Medicare and “lock-in” programs (one doctor, one pharmacy)

Highlighting two recent reports by the Office of Inspector General (OIG) that reveal missed fraud prevention opportunities by the Centers for Medicare & Medicaid Services (CMS), members of the Subcommittee on Oversight and Investigations grilled leaders of the OIG and CMS at a hearing Tuesday, looking for ways to detect and prevent Part D fraud, waste and abuse.

Members of the subcommittee harped on the high volume of opioid prescribing through Medicare Part D that has led to an increase in opioid addiction throughout the country. OIG reports show that spending on commonly abused opioids has grown 156 percent within the last nine years, reaching $3.9 billion in 2014. The total number of beneficiaries receiving those drugs grew 98 percent, compared to 68 percent for all other drugs. In the recent national fraud takedown, 44 of the 243 individuals arrested were involved in Part D fraud schemes, many of which involved opioid prescriptions…

During the hearing, Maxwell also pointed to three specific oversight tools that would improve Part D oversight… A “lock-in” program that restricts certain beneficiaries that are identified as overusing opioids to a limited number of pharmacies and prescribers in order to prevent drug diversion…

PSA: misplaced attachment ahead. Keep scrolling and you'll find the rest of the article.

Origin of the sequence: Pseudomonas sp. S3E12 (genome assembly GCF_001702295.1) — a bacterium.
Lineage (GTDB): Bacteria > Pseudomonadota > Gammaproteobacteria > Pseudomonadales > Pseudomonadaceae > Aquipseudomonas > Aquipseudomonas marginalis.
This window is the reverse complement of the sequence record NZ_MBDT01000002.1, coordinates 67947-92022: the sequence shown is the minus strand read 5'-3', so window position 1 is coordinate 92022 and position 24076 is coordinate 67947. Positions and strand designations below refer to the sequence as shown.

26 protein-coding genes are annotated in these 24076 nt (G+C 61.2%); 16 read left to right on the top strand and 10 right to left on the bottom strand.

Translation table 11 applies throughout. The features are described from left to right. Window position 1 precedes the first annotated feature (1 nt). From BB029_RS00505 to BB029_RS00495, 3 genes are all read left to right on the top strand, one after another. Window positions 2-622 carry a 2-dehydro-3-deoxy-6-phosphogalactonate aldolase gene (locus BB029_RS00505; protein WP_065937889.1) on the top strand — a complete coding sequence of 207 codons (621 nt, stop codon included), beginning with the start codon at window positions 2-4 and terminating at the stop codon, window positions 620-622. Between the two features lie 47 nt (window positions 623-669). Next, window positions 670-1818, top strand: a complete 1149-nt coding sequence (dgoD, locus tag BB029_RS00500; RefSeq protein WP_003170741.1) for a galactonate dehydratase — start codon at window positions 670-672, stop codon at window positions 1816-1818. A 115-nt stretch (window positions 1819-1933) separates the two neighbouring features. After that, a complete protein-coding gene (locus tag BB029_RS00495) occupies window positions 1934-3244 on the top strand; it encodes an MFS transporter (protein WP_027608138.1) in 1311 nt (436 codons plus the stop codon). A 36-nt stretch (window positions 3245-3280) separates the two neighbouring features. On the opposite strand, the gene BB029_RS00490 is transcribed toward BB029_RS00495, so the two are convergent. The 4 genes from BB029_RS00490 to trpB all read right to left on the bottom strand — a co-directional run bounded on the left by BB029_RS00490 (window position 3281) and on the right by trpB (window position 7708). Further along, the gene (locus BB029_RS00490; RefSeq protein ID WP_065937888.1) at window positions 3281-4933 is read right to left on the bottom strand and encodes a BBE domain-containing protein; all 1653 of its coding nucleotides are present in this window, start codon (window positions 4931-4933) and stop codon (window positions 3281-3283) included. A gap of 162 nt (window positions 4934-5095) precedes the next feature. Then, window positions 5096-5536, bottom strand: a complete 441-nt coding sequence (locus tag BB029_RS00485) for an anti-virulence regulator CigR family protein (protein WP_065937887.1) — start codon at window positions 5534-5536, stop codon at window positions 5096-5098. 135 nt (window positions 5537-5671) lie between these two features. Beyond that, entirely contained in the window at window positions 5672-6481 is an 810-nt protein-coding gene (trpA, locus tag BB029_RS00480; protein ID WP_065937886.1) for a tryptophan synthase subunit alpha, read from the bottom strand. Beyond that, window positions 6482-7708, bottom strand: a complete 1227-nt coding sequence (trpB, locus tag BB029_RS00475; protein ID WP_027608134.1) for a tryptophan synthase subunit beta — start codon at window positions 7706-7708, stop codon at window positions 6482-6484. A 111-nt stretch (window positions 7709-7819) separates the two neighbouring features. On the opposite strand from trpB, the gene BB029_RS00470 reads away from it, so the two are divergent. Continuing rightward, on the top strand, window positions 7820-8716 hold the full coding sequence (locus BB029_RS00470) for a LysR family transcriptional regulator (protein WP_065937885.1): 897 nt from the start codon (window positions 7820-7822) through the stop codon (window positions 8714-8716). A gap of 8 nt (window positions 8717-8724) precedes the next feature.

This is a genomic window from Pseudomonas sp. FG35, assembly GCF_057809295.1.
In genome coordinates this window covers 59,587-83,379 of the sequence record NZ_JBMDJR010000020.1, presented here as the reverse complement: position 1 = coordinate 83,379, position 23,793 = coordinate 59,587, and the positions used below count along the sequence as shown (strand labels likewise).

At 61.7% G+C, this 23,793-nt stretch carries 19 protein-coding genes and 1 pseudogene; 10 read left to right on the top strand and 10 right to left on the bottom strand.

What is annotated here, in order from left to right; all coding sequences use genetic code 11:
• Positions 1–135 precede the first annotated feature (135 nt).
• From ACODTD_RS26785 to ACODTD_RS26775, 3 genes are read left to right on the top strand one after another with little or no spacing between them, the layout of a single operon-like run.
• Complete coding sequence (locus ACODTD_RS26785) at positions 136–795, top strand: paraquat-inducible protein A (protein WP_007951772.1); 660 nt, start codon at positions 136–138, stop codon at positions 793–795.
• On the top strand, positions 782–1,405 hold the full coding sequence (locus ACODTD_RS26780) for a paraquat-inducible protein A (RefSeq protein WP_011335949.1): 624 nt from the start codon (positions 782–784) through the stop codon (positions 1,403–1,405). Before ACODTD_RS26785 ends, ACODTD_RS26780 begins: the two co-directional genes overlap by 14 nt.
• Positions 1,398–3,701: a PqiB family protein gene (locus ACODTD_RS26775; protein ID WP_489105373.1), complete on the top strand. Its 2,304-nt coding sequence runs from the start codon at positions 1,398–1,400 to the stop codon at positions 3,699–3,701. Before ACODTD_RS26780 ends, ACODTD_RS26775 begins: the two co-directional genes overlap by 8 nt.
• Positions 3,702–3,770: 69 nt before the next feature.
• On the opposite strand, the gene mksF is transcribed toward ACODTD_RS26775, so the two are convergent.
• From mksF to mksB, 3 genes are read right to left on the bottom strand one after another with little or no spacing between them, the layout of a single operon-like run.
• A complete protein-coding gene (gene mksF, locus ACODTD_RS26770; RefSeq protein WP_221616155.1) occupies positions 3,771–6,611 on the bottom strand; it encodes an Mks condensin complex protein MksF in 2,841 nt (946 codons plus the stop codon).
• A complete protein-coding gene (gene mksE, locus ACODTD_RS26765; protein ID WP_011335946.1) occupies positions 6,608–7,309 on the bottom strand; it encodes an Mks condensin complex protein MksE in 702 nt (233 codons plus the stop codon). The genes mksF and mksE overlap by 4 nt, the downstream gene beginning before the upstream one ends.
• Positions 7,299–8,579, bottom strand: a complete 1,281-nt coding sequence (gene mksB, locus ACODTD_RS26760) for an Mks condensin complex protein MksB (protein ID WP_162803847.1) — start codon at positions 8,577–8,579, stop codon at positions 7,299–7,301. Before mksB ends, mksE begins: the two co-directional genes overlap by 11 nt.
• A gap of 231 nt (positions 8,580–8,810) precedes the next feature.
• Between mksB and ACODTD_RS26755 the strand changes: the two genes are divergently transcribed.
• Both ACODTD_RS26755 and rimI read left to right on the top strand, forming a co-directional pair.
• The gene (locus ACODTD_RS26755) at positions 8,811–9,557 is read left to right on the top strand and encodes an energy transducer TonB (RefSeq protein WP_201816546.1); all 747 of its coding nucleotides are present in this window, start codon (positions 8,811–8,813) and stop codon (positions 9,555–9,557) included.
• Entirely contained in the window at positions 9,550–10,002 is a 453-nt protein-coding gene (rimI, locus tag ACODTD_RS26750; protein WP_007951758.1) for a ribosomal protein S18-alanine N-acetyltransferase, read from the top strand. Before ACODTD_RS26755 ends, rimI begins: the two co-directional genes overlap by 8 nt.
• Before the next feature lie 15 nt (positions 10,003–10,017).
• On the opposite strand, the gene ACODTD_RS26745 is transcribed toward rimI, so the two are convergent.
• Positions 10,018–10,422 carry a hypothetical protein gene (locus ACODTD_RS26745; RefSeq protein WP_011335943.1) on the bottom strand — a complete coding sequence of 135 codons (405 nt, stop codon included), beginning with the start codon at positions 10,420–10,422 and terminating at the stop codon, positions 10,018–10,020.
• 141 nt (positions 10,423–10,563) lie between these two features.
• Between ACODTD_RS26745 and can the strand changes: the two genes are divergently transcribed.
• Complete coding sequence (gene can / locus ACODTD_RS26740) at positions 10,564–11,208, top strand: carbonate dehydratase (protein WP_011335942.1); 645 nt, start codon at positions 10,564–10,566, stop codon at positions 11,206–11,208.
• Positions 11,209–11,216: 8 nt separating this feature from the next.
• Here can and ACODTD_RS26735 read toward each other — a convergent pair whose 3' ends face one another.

Officials from the Office of the Inspector General reported that 43 percent of Medicare Part D beneficiaries in Alabama received prescription opioids last year, compared to 32 percent nationwide. About 41 percent of beneficiaries in Tennessee and Oklahoma received opioids, followed by 40 percent in Alaska…

Part D spending on the most addictive prescription opioids increased from $1.5 billion to $3.9 billion a year between 2006 and 2014, according to the report. Spending was highest for OxyContin, hydrocodone-acetaminophen, fentanyl and morphine-sulfate. Officials are concerned about the prevalence of the drugs because of the high potential for addiction and abuse.

There is also longstanding concern about fraud in Medicare Part D, and officials worry that some prescription opioids could be funneled from pharmacies to street-level drug dealers. Fraud could account for as much as 10 percent of federal healthcare spending, according to estimates from the Office of the Inspector General.

In a recent data brief released by the Office of the Inspector General, 1,432 retail pharmacies showed questionable activity, including 468 that had triple the average percentage of prescriptions for commonly abused opioids. Many of the pharmacies were located in Miami, New York, Los Angeles and Detroit, all areas that were targeted last week by the Medicare Fraud Strike Force…

The agency could also require a “lock-in” for patients suspected of doctor shopping, Anderson said.  “That’s where you restrict certain beneficiaries to a certain number of prescribers or pharmacies,” she added. The practice is already common in state Medicaid programs, including Alabama’s…

There is currently bipartisan legislation in Congress authorizing Patient Review and Restriction (PRR) programs in Medicare, and the president’s 2016 fiscal year budget request proposes authorization to establish PRR programs in Medicare as well. These are programs that are currently used by state Medicaid and private insurance plans…